“I think I stay the same person, I am quite natural about it,” Sakho says. “I don’t consider myself a great leader. It’s true that certain managers throughout my career have maybe seen qualities in me to make me captain but I see my role as trying to improve the team and take the team forward. I bring my own little grain, my own little pinch of salt, I do my own little bit for the team.”

Except he had felt his role at PSG diminished and a new challenge and a new approach, with Liverpool, was presented. “I gave it a lot of thought, of course,” he says. “I had been 12 years at Paris Saint-Germain…but as soon as I saw the overall project of Liverpool that was what made me make the decision. It was what I was aiming at.”

Interestingly Sakho, who conducts this interview in French, speaks of Liverpool in terms of “values”. “The values of respect,” Sakho says. “It’s a mixture of a lot of different values which make me feel at ease. Respect; the spirit of wanting to help people. There is a stability here, the objectives are very, very high, the targets are set high. There is very much a union, almost a communion, between the fans and the club itself. The ultimate thing is the respect for the history, the respect for everything that has happened before at this club.”

That message is also brought home by Gerrard. “In the dressing room he will tell us stories or it might when we are away, at the table having dinner, he will recount these different stories that are all very, very positive,” Sakho says. “He is a massive player for this club with huge charisma.”

As was Jamie Carragher, who retired in the summer, and there are parallels – in terms of character – between the two central defenders? “I am not a replacement for Jamie Carragher. I have ultimate respect for him, he has made history here, he has created his own page of history and he was a very, very important player for this club,” Sakho says.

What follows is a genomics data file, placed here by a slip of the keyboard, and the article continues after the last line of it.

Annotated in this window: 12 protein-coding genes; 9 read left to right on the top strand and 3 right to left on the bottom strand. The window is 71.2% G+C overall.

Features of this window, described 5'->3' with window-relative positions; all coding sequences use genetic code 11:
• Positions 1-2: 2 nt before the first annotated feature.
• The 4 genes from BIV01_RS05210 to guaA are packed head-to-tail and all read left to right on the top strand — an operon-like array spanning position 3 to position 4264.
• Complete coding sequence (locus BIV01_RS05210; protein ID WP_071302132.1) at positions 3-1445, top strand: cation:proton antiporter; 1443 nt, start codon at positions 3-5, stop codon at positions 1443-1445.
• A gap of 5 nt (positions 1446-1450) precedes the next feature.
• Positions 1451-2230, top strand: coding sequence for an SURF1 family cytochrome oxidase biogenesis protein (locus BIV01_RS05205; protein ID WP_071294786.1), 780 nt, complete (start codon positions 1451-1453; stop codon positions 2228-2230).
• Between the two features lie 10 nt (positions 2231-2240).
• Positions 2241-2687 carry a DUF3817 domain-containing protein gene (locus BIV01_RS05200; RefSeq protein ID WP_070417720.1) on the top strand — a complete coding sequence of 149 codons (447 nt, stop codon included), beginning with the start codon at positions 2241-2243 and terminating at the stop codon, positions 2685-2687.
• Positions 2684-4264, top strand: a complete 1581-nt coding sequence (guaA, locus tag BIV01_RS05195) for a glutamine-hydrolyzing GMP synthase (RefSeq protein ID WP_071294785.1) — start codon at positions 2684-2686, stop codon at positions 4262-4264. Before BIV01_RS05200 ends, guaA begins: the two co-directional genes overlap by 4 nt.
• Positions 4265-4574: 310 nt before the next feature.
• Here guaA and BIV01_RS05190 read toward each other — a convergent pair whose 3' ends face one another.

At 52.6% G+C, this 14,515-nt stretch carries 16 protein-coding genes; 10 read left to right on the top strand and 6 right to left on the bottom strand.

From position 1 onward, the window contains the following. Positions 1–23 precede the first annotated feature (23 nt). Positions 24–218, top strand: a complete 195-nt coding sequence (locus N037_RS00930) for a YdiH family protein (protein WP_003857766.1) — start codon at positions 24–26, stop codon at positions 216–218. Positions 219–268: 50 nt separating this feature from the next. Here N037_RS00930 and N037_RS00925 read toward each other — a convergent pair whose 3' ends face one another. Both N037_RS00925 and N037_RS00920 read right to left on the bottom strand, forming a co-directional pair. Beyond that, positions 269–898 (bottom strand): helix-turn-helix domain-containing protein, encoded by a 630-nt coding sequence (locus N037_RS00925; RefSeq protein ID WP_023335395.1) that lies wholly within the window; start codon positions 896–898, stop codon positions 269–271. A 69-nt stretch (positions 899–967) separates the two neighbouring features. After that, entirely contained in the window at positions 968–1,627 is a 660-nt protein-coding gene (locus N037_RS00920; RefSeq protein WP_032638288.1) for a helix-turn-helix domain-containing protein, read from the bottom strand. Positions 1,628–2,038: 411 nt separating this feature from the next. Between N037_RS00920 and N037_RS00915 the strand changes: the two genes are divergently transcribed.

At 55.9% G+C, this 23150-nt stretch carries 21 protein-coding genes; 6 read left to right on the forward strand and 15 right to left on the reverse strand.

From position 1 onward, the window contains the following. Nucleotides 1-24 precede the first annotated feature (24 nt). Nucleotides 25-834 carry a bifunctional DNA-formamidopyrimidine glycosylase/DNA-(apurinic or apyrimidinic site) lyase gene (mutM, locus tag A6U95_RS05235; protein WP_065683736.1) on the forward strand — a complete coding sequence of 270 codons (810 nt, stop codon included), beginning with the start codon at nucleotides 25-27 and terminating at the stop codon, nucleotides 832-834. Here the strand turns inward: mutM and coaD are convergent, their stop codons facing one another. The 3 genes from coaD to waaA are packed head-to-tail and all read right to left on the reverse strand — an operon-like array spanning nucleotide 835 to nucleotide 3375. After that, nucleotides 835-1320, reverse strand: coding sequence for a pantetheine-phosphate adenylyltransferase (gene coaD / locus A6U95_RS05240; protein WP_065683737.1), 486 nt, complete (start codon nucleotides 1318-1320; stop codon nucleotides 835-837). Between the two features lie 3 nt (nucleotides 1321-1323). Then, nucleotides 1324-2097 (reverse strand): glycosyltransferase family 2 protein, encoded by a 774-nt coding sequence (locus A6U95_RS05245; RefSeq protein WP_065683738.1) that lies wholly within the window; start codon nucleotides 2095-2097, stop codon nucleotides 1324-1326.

“But my intentions are to come here and write my own page of history and be known for my time here. Hopefully if I do things well then the fans will remember me and I can carve my name in Liverpool’s history.”

There is a new Liverpool emerging under Brendan Rodgers – with Luis Suarez as its talisman. “He’s a goal-scoring machine, he’s right up there with the top strikers in the world,” Sakho says. “But I think what is really important is that he puts himself at the service of the club, of the team and he’s there, he sacrifices. He gives everything, you can see how he plays on the pitch, he’s not egotistical, he’s not in it for himself. And I think one of the reasons why we are in the position in the top four we are at the moment is that everyone is taking that attitude.”

Defeat away to Manchester City was a frustrating set-back that saw Liverpool knocked off the top of the Premier League table, but what can be achieved this season? “I said this when I arrived at the club and my speech has not changed – it is absolutely vital that this club gets back into the Champions League,” Sakho states. “We will see where we are with two months, a month and a half left of the season and we can talk about any trophies at that time but Liverpool – the place, the club, the supporters – needs to be seeing European football and by that I mean Champions League football to be back at Anfield next season.”

The Premier League – so far – has been everything Sakho expected. “I think the tough mental approach really works in England, teams do not give up and I think I am quite tough mentally,” he says while he and his family have settled quickly in Liverpool.

“There’s no Eiffel Tower in Liverpool and I guess I have struggled a little bit with the scouse accent but nothing in the world would change my decision,” Sakho says. “I’m so proud to wear this shirt, I am full of pride.”

What of that responsibility – for family, for club and for country? “I suppose you learn soon enough if you have got the shoulders broad enough to take that,” Sakho says. “The best reply to see whether I succeeded is that I am here today. I am also the sort of person who likes stability and I see myself staying here for a very long time.”